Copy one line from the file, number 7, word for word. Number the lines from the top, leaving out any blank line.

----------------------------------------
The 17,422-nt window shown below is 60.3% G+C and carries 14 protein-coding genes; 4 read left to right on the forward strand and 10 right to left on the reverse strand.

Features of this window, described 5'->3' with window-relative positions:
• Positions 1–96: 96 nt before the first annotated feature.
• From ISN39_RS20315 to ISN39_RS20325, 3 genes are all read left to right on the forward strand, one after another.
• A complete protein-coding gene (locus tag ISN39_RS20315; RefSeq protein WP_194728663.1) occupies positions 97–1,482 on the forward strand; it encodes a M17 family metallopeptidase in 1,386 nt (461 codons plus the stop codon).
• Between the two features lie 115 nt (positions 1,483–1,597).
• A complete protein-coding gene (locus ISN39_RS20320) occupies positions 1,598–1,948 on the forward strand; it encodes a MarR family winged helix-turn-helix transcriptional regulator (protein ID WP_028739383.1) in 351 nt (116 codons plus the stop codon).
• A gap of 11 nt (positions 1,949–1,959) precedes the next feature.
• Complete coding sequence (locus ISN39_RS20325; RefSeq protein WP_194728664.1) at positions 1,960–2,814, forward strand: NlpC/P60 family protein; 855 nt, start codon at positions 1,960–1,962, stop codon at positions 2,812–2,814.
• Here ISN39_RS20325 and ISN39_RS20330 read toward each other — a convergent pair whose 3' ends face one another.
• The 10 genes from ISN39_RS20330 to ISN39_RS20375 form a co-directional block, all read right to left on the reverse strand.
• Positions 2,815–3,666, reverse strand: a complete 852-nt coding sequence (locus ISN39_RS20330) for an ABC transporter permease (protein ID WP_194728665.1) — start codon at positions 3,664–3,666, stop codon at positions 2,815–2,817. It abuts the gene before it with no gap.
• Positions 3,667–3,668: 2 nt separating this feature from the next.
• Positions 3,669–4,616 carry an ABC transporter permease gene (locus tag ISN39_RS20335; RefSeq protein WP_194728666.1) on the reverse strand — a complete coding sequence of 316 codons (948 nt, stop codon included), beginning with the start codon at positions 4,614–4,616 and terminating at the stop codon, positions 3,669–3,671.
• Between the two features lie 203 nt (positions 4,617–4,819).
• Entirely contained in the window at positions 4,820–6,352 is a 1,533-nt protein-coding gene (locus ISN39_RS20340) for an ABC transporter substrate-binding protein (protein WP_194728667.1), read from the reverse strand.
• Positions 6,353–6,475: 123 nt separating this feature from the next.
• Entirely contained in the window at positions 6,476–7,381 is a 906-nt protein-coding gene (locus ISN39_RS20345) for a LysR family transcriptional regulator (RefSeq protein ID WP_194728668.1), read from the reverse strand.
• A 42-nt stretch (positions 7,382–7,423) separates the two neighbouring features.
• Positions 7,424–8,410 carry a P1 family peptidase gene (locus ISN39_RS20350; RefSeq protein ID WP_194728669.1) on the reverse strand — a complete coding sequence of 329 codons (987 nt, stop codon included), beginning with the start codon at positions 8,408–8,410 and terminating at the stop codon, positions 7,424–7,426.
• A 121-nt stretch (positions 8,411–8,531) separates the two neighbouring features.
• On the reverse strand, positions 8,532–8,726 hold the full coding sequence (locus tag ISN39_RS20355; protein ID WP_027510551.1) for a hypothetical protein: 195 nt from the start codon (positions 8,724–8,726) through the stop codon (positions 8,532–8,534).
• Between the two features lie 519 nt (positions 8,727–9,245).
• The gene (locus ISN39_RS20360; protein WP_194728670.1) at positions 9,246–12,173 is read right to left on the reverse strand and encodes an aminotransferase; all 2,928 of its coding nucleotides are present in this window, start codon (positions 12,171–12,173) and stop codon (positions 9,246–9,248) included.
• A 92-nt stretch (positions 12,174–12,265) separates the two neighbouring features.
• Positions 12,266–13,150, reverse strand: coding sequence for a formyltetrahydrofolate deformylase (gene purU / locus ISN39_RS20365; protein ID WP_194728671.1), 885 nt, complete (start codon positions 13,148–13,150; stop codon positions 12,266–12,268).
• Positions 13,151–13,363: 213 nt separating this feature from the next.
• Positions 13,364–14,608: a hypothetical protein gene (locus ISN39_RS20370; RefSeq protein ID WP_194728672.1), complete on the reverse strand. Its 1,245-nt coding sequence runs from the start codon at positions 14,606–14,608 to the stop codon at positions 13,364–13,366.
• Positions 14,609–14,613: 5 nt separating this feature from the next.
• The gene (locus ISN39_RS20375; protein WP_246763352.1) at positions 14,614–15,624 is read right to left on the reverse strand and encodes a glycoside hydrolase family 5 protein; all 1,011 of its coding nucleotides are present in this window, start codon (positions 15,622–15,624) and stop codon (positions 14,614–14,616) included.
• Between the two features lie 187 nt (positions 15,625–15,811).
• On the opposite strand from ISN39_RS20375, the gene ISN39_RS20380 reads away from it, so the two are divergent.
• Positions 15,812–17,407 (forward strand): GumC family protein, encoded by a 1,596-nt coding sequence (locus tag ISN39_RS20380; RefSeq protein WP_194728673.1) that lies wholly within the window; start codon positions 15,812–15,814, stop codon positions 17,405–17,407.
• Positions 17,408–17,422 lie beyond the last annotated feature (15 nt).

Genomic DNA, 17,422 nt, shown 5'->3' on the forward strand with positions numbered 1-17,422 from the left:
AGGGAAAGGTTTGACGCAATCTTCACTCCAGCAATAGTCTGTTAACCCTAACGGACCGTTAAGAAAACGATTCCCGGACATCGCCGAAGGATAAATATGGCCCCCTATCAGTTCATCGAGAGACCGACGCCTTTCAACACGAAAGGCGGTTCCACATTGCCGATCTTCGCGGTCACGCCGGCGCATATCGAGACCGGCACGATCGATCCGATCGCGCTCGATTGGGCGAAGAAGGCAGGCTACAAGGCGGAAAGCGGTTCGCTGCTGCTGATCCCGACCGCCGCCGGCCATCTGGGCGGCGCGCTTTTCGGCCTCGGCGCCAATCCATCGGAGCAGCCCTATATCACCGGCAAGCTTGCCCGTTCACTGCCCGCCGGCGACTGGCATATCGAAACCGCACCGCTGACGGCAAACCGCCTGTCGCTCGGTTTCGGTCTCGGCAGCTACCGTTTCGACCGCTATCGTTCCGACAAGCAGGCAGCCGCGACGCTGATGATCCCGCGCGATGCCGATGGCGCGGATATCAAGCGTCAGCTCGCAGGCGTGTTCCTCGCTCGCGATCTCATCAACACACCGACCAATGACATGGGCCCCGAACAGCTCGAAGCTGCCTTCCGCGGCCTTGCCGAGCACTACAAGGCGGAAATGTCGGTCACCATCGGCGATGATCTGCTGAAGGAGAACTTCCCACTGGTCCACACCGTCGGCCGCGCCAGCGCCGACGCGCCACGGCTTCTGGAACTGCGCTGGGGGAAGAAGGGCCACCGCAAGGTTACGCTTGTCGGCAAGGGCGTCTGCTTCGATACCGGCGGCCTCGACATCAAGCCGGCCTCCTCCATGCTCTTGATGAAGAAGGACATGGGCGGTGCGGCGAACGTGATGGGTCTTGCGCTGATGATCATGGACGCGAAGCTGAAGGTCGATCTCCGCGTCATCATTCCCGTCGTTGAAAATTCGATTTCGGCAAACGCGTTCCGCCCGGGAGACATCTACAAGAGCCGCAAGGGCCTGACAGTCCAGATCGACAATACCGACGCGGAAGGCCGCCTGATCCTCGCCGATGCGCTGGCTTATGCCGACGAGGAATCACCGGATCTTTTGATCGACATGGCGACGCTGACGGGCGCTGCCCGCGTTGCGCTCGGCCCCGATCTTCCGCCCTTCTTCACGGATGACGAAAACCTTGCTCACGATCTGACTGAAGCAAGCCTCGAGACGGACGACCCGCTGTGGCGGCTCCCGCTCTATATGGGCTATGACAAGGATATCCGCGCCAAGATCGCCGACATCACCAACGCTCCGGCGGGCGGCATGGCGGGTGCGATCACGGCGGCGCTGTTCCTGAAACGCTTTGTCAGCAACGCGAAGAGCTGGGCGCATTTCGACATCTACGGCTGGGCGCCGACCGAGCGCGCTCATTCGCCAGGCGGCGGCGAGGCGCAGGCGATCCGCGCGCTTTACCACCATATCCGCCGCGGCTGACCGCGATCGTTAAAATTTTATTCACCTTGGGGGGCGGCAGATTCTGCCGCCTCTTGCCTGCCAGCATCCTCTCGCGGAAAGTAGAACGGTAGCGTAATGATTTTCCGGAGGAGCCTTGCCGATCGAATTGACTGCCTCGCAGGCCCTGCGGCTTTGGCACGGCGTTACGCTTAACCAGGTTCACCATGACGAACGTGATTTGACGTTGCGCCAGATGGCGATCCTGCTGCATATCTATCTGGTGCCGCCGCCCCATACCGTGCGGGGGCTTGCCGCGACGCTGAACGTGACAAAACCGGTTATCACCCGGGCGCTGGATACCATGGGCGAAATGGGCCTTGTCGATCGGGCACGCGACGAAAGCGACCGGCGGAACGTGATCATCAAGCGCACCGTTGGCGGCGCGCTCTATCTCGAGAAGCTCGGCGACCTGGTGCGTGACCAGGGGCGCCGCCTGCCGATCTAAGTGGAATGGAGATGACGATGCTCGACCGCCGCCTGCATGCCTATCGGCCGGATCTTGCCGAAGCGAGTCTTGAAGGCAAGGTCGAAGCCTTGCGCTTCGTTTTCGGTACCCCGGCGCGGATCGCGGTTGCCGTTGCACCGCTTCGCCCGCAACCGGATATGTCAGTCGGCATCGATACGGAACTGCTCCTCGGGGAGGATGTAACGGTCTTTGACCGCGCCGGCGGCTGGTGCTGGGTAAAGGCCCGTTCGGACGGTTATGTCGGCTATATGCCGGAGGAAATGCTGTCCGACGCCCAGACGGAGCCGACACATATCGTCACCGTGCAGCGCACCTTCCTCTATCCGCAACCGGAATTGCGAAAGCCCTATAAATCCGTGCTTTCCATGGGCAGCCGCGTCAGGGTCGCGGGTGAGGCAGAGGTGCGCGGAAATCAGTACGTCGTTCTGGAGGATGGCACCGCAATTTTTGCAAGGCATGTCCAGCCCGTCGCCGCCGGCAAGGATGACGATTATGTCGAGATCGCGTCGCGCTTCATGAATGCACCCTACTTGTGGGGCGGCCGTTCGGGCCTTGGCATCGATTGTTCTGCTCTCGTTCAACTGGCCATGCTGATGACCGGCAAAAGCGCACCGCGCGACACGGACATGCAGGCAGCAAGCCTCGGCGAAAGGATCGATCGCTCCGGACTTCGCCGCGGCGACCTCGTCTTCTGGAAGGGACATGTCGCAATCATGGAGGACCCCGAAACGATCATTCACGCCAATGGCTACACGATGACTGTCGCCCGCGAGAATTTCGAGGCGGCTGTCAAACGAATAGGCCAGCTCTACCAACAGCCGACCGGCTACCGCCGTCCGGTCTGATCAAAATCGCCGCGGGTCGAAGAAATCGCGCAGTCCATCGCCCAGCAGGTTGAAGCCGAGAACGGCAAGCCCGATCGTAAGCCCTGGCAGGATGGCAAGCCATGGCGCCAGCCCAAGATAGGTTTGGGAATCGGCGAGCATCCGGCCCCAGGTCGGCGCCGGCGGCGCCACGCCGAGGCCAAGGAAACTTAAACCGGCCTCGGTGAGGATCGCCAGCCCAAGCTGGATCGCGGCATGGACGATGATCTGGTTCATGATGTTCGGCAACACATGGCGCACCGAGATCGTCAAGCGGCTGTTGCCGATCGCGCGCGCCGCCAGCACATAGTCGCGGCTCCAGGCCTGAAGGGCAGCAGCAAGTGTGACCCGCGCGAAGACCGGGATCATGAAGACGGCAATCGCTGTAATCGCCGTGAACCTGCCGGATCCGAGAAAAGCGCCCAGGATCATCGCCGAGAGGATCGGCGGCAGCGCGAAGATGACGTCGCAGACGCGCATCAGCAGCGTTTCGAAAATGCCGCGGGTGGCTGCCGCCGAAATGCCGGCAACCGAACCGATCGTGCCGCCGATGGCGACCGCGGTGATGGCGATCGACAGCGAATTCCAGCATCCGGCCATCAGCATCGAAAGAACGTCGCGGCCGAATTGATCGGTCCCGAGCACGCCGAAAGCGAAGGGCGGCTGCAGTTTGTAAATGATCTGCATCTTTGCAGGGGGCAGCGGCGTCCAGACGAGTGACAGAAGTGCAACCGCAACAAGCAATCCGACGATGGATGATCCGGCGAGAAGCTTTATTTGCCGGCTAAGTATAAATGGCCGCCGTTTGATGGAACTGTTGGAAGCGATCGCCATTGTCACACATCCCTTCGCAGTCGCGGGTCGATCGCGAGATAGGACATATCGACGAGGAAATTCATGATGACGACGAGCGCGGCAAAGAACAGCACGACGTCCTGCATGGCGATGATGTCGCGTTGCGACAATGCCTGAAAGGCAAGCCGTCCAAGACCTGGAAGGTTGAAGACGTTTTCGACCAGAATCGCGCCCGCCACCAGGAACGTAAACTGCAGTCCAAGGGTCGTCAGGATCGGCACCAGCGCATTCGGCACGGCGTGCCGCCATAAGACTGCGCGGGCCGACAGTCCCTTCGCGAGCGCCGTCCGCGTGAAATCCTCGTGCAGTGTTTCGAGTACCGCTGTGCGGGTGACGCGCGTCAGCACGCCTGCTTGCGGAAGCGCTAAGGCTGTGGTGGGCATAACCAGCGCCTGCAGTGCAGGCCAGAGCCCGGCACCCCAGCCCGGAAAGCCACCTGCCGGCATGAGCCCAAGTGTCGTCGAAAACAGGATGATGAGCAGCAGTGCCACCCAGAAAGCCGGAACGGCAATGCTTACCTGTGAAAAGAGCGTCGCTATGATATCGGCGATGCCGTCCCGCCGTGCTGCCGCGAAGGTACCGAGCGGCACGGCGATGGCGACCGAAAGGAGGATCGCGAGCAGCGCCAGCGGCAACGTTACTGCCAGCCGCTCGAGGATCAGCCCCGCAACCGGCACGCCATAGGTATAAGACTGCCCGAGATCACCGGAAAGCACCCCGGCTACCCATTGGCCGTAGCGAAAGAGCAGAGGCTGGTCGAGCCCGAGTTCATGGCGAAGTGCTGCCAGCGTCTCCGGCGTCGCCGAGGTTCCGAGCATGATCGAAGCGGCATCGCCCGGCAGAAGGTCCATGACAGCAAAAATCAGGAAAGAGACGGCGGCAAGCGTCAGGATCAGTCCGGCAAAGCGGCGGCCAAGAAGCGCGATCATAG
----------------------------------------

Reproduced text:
• A complete protein-coding gene (locus ISN39_RS20320) occupies positions 1,598–1,948 on the forward strand; it encodes a MarR family winged helix-turn-helix transcriptional regulator (protein ID WP_028739383.1) in 351 nt (116 codons plus the stop codon).